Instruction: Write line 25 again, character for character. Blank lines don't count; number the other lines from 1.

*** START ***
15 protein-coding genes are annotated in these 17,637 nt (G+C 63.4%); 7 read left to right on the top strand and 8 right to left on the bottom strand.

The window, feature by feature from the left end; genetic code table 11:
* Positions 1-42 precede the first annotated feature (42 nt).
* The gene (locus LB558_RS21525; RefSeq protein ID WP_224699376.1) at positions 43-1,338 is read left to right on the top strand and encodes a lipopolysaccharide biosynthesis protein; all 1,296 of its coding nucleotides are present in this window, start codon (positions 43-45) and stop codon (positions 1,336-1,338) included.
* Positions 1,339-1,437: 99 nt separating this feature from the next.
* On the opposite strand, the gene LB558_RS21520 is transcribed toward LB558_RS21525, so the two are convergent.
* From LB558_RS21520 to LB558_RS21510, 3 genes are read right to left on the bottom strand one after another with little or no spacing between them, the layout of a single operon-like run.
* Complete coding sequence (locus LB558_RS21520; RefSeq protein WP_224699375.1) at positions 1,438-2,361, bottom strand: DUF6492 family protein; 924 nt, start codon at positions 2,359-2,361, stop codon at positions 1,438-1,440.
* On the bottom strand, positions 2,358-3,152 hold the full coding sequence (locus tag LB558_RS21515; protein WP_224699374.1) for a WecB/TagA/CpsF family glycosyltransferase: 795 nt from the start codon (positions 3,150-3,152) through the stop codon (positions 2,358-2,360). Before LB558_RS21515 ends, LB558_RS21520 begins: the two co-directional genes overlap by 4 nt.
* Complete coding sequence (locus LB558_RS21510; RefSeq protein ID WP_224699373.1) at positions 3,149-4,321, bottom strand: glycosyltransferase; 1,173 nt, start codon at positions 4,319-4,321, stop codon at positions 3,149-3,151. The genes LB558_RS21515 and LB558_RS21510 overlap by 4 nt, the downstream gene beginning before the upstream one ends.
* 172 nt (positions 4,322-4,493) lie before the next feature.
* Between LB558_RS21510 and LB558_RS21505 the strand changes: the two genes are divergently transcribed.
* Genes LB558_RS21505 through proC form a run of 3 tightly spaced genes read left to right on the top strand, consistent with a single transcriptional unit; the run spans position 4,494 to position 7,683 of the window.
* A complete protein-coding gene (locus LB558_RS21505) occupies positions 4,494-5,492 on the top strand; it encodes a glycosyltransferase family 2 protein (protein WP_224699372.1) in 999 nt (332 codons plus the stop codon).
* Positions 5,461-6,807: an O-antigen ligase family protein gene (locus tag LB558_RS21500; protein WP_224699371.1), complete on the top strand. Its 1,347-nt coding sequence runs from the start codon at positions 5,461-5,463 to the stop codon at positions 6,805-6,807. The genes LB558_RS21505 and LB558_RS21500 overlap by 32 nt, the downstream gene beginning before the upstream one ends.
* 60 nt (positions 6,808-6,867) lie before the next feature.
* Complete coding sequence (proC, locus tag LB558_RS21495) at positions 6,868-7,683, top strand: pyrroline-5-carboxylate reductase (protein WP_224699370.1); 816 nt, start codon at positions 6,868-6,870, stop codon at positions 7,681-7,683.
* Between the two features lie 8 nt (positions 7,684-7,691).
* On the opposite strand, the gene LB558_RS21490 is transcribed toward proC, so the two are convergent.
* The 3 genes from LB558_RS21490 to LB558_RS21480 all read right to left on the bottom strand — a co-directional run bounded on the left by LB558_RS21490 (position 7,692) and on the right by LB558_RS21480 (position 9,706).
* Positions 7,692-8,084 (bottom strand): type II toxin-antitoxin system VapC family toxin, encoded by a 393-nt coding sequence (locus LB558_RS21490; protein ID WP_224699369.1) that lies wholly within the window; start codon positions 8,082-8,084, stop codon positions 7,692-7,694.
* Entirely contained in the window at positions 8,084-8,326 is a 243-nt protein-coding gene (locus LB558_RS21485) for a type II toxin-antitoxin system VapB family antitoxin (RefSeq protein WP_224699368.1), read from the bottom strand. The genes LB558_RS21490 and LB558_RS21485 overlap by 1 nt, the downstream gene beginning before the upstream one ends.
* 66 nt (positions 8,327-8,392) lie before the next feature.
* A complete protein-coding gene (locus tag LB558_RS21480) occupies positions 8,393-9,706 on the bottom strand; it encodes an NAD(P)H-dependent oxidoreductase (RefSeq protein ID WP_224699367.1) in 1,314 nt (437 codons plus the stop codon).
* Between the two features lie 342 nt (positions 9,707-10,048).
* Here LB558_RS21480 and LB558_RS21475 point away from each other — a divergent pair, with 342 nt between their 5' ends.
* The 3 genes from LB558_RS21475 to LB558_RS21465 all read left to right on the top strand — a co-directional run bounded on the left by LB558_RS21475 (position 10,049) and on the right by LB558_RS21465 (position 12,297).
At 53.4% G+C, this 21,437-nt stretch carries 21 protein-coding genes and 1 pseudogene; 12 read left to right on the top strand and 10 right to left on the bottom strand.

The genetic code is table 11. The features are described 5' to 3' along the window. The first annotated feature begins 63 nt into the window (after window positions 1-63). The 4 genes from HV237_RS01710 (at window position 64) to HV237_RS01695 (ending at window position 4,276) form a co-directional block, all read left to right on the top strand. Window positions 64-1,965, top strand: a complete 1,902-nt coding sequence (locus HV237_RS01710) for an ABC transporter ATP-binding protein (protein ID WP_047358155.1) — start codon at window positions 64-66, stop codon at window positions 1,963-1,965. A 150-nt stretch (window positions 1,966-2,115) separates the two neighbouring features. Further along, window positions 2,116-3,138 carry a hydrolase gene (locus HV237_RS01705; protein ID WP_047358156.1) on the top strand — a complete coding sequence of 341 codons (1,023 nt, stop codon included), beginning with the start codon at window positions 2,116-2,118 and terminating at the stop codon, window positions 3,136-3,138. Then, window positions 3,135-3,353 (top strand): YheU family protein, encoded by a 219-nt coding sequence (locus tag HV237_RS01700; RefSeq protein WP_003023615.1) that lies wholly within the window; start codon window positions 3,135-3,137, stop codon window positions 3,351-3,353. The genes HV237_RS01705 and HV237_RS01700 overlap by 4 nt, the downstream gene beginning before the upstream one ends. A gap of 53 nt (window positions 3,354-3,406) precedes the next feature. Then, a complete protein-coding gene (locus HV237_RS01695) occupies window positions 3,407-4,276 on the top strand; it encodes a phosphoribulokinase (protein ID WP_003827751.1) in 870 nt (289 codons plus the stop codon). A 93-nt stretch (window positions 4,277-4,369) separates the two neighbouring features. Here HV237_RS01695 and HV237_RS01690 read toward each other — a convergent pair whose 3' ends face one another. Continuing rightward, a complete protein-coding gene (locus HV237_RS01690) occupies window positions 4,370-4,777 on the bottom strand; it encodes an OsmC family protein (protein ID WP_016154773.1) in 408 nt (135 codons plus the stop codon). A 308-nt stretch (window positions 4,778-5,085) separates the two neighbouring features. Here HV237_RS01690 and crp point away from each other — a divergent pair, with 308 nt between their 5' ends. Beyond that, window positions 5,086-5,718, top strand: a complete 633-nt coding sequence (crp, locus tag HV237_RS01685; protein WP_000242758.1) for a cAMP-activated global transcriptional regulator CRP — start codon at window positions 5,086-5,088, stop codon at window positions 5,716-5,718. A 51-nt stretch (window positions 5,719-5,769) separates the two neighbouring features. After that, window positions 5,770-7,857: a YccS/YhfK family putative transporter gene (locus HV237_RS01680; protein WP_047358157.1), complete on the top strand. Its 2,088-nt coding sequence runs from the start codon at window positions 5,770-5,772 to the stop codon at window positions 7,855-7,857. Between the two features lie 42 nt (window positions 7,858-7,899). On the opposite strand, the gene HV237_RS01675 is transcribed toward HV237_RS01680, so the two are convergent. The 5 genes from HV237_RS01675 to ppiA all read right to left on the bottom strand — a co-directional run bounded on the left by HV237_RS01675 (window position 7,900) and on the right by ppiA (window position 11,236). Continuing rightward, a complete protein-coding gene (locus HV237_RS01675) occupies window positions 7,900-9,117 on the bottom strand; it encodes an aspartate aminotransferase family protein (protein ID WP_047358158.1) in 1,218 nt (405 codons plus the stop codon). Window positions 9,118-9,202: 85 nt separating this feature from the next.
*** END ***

* Between the two features lie 342 nt (positions 9,707-10,048).